The New York Police Department and Brooklyn's district attorne are investigating an early October 2017 episode in which several businesses in Brooklyn and Manhattan were targeted with anti-semitic, homophobic and racist leaflets.
A spokesperson for the NYPD told us that nine businesses in total were targeted, including a kosher bakery in Borough Park, Brooklyn, three law offices, an international finance company, a Starbucks, a kosher butcher's, and a jewelry store. Each business was sent a copy of the same one-page flier, which featured a large swastika on a red background, and the following message:
MAKE AMERICA GREAT AGAIN!!!
NEGROES AND FAGGOTS MUST BURN IN HELL
CHRISTIAN IDENTITY IS BACK.
"Juden raus" means "Jews out" in German, but it also recalls a Nazi-era board game of the same name, in which players rolled dice, hunted and arrested and collected "Jews" on the board.
The NYPD told us they have a task force leading the investigation, which would examine the possibility of bringing harassment charges against those behind the letters.
One of the missives came to light when Abraham Weiss, the owner of Weiss Kosher Bakery in Borough Park, Brooklyn, called New York State Assemblyman Dov Hikind after receiving one of the leaflets. Hikind then informed police in the 66th precinct, and reported the incident to Brooklyn District Attorney Eric Gonzalez:
We are aware of this and similar letters that have been sent. We are investigating and will not stand for these acts. https://t.co/DoO2bDQiWQ
— Eric Gonzalez (@BrooklynDA) October 3, 2017
The incidents are part of an increasing national trend of hate crimes, according to Frank Pezzella, an Associate Professor of Criminal Justice at John Jay College of Criminal Justice in New York City and a hate crime response expert. Federal Bureau of Investigation figures have showed year-by-year increases in reported hate crimes in 2015, and a study conducted for the Huffington Post by Brian Levin from the University of California at San Bernardino's Center for the Study of Hate and Extremism indicated significant increases in bias-motivated crimes in 2016 and 2017.
However, bringing a successful prosecution of a hate crime is notoriously difficult, according to Frank Pezzella:
You have almost a double mens rea requirement: first, you have to prove that a crime happened and then you have to prove that it was bias-motivated. Sometimes that threshold is so high that [prosecutors] will often elect to just go for the ordinary crime charge.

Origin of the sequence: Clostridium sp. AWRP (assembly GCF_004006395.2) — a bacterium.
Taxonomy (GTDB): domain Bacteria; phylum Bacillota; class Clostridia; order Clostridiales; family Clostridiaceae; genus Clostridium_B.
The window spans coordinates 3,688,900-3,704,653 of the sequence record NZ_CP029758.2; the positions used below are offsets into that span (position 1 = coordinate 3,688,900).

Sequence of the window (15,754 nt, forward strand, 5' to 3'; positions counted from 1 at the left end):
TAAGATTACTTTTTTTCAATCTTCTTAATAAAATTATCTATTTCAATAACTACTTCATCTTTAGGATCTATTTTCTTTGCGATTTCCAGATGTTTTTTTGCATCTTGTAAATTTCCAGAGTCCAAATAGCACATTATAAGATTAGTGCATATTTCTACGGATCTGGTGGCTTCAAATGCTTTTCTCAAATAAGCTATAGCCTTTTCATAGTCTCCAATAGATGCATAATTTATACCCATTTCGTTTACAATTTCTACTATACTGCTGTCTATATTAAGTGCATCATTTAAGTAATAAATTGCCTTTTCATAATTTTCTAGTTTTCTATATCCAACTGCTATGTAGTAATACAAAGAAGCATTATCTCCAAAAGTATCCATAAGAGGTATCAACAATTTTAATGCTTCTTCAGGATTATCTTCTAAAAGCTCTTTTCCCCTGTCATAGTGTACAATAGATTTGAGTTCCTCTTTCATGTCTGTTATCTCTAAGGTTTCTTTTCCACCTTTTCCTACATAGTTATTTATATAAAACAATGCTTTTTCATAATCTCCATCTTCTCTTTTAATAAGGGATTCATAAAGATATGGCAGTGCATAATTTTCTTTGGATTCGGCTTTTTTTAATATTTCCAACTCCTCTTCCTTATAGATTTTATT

Bias motivation functions as an enhancement to an existing charge, and because it is considered to be an aggravating factor, the penalties are typically higher. However, if a prosecutor fails to convince a jury that there was a bias motivation for the crime in question, the entire case could be lost. Rather than take that risk, Pezzella says, prosecutors often try suspects for their crimes without the additional hate crime element:
That almost has to be a slam dunk. It has to be very, very clear and very, very apparent.
The FBI has fourteen indicators that it uses in order to determine whether a hate crime has taken place. These include: the use of racial epithets, drawing symbols (like swastikas) that indicate bias, the involvement of certain objects like hooded robes or burning crosses, whether or not an incident took place on a significant date (such as Hitler's birthday or Martin Luther King Day), and whether or not there were multiple victims in the same locality who all shared (or were assumed to share) the same racial, religious, ethnic or gender identity or sexual orientation.
It's the combined presence of more than one indicator that can be crucial in proving bias motivation, Pezzella says. One element in isolation might not be enough, but in a certain context, the bias is made clear. He pointed to Virginia v. Black, a First Amendment Supreme Court case in which the justices ruled — in brief — that cross-burning was not protected speech where there was an intent to intimidate someone. The court, according to Pezzella, effectively decided "You can burn a cross anywhere you want, but the minute you burn a cross with the intention of intimidating somebody, that crosses the line..."
When you send a swastika to a Jewish person, that clearly has a message of intimidation or a message of imminent threat. When you stick a burning cross on a black person's lawn, that clearly has the same message.